Tuesday Tiny Techie Tip

Bourne Shell Redirection

Last week I talked about redirection in csh(1). At the end of the discussion I pointed out that there's no way to seperately redirect stderr and stdout, you either redirect stdout to a file and let stderr go, or redirect both stderr and stdout, but if you want to redirect just stderr, you're hosed.

Bourne shell makes this easy.

Bourne shell uses the single digit file descriptors that will be familiar to UNIX C programmers. By default, stdin is associated with fd0, stdout with fd1, stderr with fd2. The other digits are not assigned by default.

In order to redirect input or output, you create associations between file descriptors and files and between file descriptors and other file descriptors. To associate a file descriptor with a file, you do this:

1> file

This associates output to fd1 with the file "file". Since stdout is already writing to fd1 by default, this effectively redirects stdout to "file". As in csh, a double angle bracket indicates that writes should be appended to the file rather than having the file initially truncated.

To associate one file descriptor with another, you do this:


This says to send anything written to fd2 to the same place as output to fd1. Since fd1 is stdout, and fd2 is stderr, this says to send stderr to the same place as stdout. The underlying mechanism is the dup2(2) system call.

So let's look at how to do various kinds of redirection:

Redirect stdout to a file

$ ls 1> file
$ ls > file

Since the default file descriptor for output redirection is fd1, the first form can be abbreviated to the second which is just like csh

Redirect stdin from a file

$ wc 0< file
$ wc < file

Since the default file descriptor for input redirection is fd0, the first form can be abbreviated to the second which is just like csh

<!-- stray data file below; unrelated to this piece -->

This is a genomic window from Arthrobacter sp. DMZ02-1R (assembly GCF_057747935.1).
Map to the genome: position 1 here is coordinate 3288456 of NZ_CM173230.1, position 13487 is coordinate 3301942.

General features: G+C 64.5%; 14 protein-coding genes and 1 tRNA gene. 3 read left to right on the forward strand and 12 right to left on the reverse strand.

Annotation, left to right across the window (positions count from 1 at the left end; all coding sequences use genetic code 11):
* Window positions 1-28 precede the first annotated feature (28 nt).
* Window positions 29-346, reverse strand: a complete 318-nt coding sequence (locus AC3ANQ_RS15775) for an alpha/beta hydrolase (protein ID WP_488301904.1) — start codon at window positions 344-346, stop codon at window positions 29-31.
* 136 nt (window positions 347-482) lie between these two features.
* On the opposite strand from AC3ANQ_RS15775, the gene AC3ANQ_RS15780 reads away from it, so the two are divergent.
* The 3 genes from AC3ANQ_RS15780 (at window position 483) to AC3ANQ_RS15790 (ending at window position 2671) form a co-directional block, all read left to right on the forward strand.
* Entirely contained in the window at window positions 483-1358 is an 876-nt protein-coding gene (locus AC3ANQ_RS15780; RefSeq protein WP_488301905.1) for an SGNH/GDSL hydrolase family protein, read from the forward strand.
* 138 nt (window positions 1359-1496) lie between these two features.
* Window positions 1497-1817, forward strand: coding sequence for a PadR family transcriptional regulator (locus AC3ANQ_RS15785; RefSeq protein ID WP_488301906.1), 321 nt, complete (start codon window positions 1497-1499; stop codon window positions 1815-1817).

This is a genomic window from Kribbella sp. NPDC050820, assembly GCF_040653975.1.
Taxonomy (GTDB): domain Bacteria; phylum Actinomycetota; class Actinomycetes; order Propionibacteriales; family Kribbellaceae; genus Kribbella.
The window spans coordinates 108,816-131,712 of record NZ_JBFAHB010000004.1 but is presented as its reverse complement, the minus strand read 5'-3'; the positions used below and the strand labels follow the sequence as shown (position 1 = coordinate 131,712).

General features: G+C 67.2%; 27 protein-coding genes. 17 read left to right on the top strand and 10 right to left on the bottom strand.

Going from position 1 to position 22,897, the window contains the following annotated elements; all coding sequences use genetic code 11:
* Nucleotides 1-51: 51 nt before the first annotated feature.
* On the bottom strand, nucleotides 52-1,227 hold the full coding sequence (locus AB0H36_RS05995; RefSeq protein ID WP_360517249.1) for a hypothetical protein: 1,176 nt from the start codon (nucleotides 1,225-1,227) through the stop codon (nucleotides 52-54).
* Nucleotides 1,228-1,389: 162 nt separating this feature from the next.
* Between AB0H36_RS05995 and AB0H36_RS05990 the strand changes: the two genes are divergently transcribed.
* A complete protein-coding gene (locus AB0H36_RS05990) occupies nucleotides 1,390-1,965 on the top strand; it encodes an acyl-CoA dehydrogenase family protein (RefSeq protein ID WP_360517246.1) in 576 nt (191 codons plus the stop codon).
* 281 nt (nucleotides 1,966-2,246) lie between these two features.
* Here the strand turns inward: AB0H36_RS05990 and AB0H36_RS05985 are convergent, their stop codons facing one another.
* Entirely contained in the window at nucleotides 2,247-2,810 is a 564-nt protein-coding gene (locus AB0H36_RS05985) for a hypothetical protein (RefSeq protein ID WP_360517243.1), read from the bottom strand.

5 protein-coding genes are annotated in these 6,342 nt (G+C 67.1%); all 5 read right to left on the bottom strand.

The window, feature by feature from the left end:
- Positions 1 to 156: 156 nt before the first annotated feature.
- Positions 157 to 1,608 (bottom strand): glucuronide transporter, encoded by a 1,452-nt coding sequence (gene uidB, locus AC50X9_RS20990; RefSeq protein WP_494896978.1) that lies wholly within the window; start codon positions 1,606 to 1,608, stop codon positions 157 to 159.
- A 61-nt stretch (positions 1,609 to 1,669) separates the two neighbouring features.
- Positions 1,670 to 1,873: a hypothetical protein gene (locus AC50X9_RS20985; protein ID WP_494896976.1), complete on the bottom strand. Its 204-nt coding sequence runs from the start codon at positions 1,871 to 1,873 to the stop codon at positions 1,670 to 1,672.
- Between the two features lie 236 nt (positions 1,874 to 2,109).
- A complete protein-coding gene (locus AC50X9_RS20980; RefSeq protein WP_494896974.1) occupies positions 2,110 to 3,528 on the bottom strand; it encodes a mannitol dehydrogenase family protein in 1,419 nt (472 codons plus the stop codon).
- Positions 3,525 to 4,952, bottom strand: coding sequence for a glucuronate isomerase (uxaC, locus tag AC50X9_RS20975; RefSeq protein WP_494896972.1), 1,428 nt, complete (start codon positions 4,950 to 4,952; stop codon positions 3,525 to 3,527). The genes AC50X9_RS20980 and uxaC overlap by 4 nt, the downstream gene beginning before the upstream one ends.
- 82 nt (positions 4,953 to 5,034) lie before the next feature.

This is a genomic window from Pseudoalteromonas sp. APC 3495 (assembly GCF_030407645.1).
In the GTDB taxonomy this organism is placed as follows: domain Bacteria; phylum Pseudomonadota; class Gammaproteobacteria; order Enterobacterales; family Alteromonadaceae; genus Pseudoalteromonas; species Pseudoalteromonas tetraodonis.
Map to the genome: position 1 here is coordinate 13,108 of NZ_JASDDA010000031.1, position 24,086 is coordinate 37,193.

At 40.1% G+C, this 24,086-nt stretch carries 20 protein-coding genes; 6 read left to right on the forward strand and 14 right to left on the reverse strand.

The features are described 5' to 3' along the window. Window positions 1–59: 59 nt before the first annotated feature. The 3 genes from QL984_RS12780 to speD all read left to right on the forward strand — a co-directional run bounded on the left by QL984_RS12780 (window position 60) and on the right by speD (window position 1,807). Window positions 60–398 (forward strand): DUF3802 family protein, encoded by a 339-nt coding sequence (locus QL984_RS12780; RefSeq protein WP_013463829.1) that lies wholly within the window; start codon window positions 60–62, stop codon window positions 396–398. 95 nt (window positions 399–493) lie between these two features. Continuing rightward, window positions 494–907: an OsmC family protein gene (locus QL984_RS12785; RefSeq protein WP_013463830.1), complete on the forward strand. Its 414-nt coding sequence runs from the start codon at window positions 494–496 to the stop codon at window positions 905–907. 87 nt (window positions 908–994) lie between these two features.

Redirect stdin from text

$ wc << END
This is some text
that will be counted
by wc(1).

Just like csh

Redirect stderr to a file

$ ls 2> file

This redirects just stderr output (associated with fd2) to the file. stdout is unchanged. Can't be done in csh.

Redirect both stdout and stderr to a file

$ ls > file 2>&1

First the "> file" indicates that stdout should be sent to the file, then the "2>&1" indicates that stderr (fd2) should be sent to the same place as stdout (fd1).

To append to the file, only the stdout redirection must change since stderr is just hitching a lift on whatever stdout is doing.

$ ls >> file 2>&1

Redirect stdout to one file and stderr to another

$ ls > file 2> file2

Try doing that in csh! (Actually, it can be done, but you have to spawn a subshell)

Pipe one process' stdout to another's stdin

$ ls | wc

Just like csh, but note that there is no analog to the csh "|&". See below for how to accomplish the same thing in Bourne shell.

Pipe one process' stdout and stderr to another's stdin

$ ls 2>&1 | wc

Here we combine stderr onto the stdout stream, then use "|" to pipe the result to the next process.


$ sed 's/^#//' < file 2> sederr | \
	wc -l 2> wcerr | \
	awk '{print $NF}' > final 2> awkerr

Here I'm saving the error output from each command in the pipeline to a separate file ("sederr", "wcerr", "awkerr"), but letting stdout go straight through the pipe into the file "final". Input to sed(1) at the beginning of the pipe is redirected from the file "file"

Tuesday Tiny Techie Tip -- 15 April 1997
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Written by Jeff Youngstrom

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Tuesday Tiny Techie Tips are all © Copyright 1996-1997 by Jeff Youngstrom. Please ask permission before reproducing any of this material.